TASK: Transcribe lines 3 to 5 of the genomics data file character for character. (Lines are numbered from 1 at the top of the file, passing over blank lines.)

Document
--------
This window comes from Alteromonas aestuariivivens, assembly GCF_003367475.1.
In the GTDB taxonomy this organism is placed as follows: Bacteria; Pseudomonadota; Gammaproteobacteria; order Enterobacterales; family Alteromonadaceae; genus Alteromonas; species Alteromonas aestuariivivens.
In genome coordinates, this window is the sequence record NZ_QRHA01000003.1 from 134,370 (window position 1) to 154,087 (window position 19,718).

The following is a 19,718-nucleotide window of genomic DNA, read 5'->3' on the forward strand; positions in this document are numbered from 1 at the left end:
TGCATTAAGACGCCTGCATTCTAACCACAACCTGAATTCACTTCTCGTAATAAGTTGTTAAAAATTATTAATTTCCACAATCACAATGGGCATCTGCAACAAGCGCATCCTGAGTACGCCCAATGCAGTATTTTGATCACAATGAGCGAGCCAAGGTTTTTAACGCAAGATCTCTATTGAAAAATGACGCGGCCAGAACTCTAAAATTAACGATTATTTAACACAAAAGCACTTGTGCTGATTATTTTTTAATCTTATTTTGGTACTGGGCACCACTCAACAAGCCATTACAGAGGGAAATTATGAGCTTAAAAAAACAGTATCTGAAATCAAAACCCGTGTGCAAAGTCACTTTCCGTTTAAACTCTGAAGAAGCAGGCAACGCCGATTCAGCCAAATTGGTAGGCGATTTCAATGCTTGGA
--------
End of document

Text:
In genome coordinates, this window is the sequence record NZ_QRHA01000003.1 from 134,370 (window position 1) to 154,087 (window position 19,718).

The following is a 19,718-nucleotide window of genomic DNA, read 5'->3' on the forward strand; positions in this document are numbered from 1 at the left end:
TGCATTAAGACGCCTGCATTCTAACCACAACCTGAATTCACTTCTCGTAATAAGTTGTTAAAAATTATTAATTTCCACAATCACAATGGGCATCTGCAACAAGCGCATCCTGAGTACGCCCAATGCAGTATTTTGATCACAATGAGCGAGCCAAGGTTTTTAACGCAAGATCTCTATTGAAAAATGACGCGGCCAGAACTCTAAAATTAACGATTATTTAACACAAAAGCACTTGTGCTGATTATTTTTTAATCTTATTTTGGTACTGGGCACCACTCAACAAGCCATTACAGAGGGAAATTATGAGCTTAAAAAAACAGTATCTGAAATCAAAACCCGTGTGCAAAGTCACTTTCCGTTTAAACTCTGAAGAAGCAGGCAACGCCGATTCAGCCAAATTGGTAGGCGATTTCAATGCTTGGA